VOLUME 16 NUMBER 2 (July to December 2023)

PSL%202021 vol14-no01-p12-28-Mikita%20and%20Padlan

SciEnggJ. 2023 16 (2) 254-264
available online: July 12, 2023

*Corresponding author
Email Address: hbcardos@up.edu.ph
Date received: July 10, 2022
Date revised: May 01, 2023
Date accepted: June 29, 2023
DOI: https://doi.org/10.54645/2023162PUD-98


Bacterial composition and antibiotic resistome profile of water in the Manila Bay South Harbor

Harlene B. Cardos*1, Leslie Michelle M. Dalmacio1, and Marilen P. Balolong2

1University of the Philippines Manila, Department of Biochemistry and
     Molecular Biology, College of Medicine, Manila, Philippines
2University of the Philippines Manila, Department of Biology,
     College of Arts and Sciences, Manila, Philippines

KEYWORDS: Manila Bay South Harbor, marine bacteria, shotgun metagenomic sequencing, antibiotic resistance genes, antibiotic-resistant bacteria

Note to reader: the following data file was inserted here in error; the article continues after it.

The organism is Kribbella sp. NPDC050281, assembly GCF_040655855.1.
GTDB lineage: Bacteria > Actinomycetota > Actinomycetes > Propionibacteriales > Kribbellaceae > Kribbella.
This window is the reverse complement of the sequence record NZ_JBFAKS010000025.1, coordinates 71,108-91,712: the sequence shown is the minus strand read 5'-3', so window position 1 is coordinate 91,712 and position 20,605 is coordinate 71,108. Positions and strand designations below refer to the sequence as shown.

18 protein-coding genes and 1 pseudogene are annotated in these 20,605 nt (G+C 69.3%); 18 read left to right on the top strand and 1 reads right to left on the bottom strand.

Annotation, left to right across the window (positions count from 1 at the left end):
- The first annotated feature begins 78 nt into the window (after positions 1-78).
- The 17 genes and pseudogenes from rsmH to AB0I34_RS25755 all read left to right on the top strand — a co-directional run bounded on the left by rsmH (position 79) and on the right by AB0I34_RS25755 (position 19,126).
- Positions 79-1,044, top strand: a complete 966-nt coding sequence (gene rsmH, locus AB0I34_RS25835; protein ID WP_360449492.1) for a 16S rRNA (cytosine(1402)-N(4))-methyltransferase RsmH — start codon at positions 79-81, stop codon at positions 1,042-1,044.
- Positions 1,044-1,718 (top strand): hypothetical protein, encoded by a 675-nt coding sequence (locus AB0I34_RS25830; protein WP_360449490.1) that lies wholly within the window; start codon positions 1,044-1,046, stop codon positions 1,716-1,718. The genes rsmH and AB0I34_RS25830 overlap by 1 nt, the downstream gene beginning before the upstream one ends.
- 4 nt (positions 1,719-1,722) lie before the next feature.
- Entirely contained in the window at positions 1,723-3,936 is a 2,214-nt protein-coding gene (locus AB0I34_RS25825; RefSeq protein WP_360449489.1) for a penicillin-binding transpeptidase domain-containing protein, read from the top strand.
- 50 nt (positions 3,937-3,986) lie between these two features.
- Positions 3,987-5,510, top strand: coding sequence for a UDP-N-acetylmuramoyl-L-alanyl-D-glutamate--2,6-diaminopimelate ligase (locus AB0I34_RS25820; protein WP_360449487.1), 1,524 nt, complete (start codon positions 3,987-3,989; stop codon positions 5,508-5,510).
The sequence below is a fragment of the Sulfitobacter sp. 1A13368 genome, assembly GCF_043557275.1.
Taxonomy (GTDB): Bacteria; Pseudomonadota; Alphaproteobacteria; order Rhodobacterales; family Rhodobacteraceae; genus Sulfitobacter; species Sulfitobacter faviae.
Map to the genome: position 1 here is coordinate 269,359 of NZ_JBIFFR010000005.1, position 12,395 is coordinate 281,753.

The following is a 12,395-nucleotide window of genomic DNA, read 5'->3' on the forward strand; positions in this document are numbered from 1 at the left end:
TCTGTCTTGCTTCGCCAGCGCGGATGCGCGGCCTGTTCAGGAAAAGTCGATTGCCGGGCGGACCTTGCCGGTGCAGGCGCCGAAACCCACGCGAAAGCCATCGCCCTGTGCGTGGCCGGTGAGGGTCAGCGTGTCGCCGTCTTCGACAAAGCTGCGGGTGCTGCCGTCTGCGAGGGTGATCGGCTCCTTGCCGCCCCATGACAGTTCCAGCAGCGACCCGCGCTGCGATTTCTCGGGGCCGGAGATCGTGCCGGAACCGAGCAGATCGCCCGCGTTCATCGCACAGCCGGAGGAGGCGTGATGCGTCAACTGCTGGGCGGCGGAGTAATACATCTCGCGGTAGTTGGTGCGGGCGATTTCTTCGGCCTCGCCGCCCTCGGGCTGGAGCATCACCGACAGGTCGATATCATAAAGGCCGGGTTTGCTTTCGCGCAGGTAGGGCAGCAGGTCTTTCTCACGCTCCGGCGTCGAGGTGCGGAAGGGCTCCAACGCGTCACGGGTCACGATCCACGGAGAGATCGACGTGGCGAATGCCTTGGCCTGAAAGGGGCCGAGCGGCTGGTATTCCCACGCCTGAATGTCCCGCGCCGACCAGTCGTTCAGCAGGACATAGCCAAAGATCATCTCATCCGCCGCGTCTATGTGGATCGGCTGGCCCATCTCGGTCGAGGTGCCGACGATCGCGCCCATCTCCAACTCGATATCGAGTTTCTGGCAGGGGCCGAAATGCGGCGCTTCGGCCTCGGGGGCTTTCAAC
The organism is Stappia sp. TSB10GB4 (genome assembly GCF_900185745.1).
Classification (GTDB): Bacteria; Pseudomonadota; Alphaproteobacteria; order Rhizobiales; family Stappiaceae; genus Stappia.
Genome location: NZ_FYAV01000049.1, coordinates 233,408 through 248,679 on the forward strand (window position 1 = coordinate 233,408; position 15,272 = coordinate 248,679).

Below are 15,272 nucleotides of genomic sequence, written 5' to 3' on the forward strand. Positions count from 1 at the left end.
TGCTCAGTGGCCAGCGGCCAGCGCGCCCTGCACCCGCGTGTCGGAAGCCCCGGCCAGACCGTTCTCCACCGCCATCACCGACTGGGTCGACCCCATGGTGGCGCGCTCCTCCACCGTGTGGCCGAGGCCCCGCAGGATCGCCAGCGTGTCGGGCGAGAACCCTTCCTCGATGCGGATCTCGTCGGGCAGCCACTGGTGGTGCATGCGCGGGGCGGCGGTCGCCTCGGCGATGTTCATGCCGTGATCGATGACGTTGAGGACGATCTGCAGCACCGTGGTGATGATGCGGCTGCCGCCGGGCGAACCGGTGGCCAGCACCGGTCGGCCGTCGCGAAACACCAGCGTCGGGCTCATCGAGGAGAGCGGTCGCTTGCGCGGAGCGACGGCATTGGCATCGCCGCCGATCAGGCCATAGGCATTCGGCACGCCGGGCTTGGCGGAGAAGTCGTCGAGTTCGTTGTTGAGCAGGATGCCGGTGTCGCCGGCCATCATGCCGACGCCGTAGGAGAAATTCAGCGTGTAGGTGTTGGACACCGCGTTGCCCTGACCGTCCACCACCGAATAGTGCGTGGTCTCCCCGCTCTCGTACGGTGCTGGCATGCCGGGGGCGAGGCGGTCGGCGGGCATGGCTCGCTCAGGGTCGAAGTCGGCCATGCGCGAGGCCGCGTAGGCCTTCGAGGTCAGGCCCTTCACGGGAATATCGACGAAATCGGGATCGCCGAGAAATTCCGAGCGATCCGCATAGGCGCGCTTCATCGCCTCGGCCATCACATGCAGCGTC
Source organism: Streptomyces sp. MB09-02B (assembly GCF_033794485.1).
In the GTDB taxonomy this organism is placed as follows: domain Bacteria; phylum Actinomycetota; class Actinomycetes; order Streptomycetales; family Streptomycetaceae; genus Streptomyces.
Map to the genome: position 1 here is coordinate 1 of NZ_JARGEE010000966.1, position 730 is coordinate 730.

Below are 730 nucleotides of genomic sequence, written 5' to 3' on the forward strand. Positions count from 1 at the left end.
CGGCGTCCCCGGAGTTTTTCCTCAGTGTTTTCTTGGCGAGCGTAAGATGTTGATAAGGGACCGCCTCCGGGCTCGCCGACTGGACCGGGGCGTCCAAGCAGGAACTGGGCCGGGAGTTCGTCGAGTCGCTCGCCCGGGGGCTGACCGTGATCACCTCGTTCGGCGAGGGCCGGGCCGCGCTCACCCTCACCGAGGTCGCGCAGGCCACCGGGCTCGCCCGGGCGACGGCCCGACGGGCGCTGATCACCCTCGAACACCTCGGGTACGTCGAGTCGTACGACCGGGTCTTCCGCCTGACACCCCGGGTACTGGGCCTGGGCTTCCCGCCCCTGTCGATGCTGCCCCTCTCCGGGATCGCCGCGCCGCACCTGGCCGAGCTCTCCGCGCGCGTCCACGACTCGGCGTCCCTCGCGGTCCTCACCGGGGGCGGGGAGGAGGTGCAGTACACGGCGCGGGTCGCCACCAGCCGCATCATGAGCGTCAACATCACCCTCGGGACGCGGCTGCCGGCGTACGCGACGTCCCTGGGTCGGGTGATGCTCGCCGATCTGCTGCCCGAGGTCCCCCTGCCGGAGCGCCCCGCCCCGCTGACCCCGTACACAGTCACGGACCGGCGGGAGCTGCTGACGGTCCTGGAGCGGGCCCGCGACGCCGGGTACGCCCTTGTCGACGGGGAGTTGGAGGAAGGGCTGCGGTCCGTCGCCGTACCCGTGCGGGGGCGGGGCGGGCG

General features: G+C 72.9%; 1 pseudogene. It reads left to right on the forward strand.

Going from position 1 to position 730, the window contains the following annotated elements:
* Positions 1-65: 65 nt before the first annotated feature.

Anthropogenic activities in Manila Bay, the oldest and busiest international port in the Philippines, may cause changes in flora and fauna within its harbors. Specifically, the ballasting and deballasting of ships may accidentally introduce new populations of microorganisms, plants, and animals. Ballasting (and deballasting), or the process of carrying in/out of seawater from ship tanks in major ports/harbors, are causing major disturbances, particularly in marine ecosystems. Previous studies have shown that marine microorganisms comprise 98% of the primary production and regulation of the ocean's biogeochemical processes. However, with the continuous community disturbances due to human influence, potential marine bacterial populations with antibiotic resistomes may occur, and impact marine diversity. Since data on the microbial communities in Manila Bay South Harbor are limited, this study determined the bacterial composition and antibiotic resistome profiles of water samples from the area. Next-generation sequencing techniques and culture-based methods were utilized to elucidate the bacterial and functional diversity, as well as the antibiotic resistome of the water samples from the Manila Bay South Harbor. The bacterial diversity of the water sample was made up primarily of members of Bacteroidetes, Firmicutes, and Prevotella. The Clusters of Orthologous Group (COG) Level 1 identified metabolism as the most dominant functional predicted metagenome. The characterization of antibiotic resistance genes (ARGs) from water samples revealed that ARGs encoding resistance to multidrug was the most abundant. On the other hand, the identified antibiotic-resistant bacteria included ampicillin-resistant Escherichia coli, multidrug-resistant Klebsiella pneumoniae, ampicillin- and cefuroxime-resistant Vibrio alginolyticus and ampicillin resistant Vibrio furnissii. The above results provide a baseline marine bacterial community and antibiotic resistome profile of the Manila Bay South Harbor. This information is critical in gaining a better understanding of the potential roles of shifts in marine microbiomes, and in turn, help in developing appropriate solutions for managing the undesirable consequences of ballast water.

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